↓ Skip to main content

Laparoscopic correction of experimentally induced diaphragmatic rupture in dogs1

Overview of attention for article published in Acta Cirúrgica Brasileira, August 2015
Altmetric Badge

Mentioned by

1 X user


5 Dimensions

Readers on

17 Mendeley
You are seeing a free-to-access but limited selection of the activity Altmetric has collected about this research output. Click here to find out more.
Laparoscopic correction of experimentally induced diaphragmatic rupture in dogs1
Published in
Acta Cirúrgica Brasileira, August 2015
DOI 10.1590/s0102-865020150080000004
Pubmed ID

Diogo Benchimol de Souza, Carlos Magno Anselmo Mariano, Paulo Sérgio Cruz de Andrade, Gabriela Correa Coelho, Edmundo Jorge Abílio


To describe the dog as a model for studying laparoscopic correction of experimental diaphragmatic ruptures. Five male dogs were used in this study. Under laparoscopic approach, a defect of 7cm was created on the left ventral insertion of the diaphragm. Fourteen days after this procedure, the abdomen was explored using laparoscopic access and the diaphragmatic defect was corrected with intracorporeal suture. The dislocated organs, surgical time, and suturing time were recorded. Analgesia and clinical condition were monitored during the postoperative period. All animals recovered well from the diaphragmatic rupture creation. After 14 days, abdominal organs (liver, spleen, omentum and/or intestine) were found inside the thoracic cavity in all animals. It was possible to reposition the organs and suture the defect by laparoscopic access in three animals. These animals showed excellent postoperative recovery. It was not possible to reposition the liver safely when it was friable. Laparoscopic creation of diaphragmatic rupture in dogs is feasible. Dogs are a good model for training and studying the correction of experimentally created diaphragmatic rupture by the laparoscopic approach. A friable liver is a complicating factor that should be taken into account. Animals submitted to laparoscopic correction showed excellent postoperative recovery.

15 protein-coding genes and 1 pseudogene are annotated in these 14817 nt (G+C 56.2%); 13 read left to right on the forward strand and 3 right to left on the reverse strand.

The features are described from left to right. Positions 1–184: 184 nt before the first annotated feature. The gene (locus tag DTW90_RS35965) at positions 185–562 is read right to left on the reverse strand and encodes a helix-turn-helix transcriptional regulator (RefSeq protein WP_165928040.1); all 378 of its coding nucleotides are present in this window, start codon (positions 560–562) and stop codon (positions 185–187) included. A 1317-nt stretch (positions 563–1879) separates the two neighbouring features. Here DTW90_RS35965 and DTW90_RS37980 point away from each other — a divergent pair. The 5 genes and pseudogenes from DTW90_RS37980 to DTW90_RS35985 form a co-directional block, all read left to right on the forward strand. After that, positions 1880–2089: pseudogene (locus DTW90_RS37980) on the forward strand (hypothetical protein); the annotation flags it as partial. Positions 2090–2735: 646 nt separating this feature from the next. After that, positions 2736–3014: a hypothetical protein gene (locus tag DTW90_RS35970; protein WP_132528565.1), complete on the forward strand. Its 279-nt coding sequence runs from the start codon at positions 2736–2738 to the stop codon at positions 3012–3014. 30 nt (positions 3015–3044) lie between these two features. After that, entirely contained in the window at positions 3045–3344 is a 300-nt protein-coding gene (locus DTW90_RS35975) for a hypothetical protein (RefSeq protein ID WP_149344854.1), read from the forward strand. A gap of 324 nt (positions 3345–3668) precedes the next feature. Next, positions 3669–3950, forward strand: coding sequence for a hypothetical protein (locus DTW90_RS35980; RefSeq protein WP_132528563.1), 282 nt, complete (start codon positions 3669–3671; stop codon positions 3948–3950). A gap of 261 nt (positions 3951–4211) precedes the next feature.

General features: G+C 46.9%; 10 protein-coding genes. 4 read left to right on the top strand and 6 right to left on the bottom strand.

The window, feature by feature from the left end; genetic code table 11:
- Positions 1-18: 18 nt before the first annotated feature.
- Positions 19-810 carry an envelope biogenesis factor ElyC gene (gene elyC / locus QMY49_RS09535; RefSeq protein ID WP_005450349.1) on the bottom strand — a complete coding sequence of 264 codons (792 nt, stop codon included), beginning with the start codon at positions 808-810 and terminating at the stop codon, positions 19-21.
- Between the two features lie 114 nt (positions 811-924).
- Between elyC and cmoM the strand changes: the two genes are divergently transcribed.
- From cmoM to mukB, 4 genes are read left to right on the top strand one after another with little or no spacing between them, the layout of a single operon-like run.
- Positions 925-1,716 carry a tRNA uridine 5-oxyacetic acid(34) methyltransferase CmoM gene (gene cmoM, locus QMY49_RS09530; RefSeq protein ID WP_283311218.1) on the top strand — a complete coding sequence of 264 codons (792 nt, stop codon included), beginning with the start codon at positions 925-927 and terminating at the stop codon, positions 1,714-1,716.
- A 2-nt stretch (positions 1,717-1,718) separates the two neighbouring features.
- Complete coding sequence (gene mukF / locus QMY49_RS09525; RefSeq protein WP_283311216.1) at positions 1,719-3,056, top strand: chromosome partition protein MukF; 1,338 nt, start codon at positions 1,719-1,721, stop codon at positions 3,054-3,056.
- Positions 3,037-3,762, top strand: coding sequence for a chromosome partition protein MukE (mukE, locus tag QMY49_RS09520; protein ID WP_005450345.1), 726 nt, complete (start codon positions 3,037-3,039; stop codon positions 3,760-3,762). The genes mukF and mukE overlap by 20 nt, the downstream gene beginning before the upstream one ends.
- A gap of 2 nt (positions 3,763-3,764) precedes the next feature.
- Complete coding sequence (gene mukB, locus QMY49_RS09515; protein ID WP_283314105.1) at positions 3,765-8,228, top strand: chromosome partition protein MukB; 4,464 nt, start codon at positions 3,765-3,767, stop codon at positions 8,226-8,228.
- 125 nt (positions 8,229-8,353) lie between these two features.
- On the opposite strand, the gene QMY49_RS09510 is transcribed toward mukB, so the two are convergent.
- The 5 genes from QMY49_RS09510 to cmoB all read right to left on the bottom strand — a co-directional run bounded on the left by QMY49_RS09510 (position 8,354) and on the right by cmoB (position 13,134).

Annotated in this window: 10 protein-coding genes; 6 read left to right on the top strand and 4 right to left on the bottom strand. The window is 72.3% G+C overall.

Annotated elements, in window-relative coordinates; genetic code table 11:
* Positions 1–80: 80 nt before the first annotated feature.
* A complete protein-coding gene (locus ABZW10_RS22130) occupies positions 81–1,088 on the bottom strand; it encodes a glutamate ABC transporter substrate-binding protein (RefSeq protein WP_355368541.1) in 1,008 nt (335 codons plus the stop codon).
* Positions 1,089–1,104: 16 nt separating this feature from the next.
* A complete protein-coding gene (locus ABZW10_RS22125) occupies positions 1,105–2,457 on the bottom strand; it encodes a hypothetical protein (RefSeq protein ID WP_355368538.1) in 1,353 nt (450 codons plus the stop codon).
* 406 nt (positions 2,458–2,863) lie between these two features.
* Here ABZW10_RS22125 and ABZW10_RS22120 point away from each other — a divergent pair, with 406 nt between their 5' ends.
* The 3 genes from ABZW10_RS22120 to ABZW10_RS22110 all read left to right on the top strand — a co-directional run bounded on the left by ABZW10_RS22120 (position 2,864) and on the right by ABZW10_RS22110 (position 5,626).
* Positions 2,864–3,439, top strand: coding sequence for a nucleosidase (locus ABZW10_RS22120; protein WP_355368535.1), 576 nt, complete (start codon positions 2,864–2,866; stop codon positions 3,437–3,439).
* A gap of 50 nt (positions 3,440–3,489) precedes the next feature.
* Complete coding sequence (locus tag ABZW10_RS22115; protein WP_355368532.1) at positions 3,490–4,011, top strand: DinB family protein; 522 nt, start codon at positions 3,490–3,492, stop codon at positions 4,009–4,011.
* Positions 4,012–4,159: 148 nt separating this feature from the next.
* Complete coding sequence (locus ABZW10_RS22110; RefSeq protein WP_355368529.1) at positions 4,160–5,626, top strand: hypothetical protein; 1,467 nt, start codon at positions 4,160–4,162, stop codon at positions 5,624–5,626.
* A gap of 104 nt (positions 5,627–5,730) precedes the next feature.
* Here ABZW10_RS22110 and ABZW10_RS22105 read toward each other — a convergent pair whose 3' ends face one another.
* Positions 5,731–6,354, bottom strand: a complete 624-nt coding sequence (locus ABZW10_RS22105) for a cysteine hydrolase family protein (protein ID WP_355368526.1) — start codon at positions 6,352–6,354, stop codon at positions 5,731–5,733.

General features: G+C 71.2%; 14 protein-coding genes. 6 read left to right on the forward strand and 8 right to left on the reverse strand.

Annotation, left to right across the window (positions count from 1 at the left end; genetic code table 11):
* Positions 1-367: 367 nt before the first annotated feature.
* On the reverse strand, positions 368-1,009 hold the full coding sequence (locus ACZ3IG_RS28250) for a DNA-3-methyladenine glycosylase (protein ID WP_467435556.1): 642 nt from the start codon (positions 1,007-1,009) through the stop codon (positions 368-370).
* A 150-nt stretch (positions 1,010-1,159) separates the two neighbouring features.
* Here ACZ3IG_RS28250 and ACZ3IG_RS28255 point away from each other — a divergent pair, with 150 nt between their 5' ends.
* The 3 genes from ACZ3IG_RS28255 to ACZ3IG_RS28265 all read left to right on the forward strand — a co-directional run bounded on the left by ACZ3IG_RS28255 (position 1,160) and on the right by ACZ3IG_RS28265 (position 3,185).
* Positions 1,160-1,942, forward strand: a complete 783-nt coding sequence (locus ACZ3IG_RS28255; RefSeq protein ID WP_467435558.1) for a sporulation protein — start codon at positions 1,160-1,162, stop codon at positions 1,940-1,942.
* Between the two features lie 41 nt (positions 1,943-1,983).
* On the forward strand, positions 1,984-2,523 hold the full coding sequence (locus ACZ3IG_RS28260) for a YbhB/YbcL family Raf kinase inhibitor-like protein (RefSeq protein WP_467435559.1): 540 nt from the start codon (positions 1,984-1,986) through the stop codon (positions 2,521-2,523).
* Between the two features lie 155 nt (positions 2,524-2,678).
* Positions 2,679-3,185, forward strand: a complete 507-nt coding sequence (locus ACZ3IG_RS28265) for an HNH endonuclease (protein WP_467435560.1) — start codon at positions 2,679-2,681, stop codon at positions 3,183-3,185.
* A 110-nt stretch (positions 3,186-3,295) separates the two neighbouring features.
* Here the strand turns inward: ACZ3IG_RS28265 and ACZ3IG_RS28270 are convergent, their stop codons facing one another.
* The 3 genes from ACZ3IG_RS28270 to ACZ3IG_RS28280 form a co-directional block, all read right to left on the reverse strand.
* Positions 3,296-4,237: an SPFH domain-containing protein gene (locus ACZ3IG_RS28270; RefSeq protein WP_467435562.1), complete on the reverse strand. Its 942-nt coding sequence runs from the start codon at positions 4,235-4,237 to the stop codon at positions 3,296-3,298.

X Demographics

X Demographics

The data shown below were collected from the profile of 1 X user who shared this research output. Click here to find out more about how the information was compiled.
Mendeley readers

Mendeley readers

The data shown below were compiled from readership statistics for 17 Mendeley readers of this research output. Click here to see the associated Mendeley record.

Geographical breakdown

Country Count As %
Unknown 17 100%

Demographic breakdown

Readers by professional status Count As %
Student > Bachelor 2 12%
Student > Master 2 12%
Researcher 2 12%
Student > Ph. D. Student 2 12%
Lecturer 1 6%
Other 3 18%
Unknown 5 29%
Readers by discipline Count As %
Medicine and Dentistry 5 29%
Veterinary Science and Veterinary Medicine 4 24%
Pharmacology, Toxicology and Pharmaceutical Science 1 6%
Unspecified 1 6%
Unknown 6 35%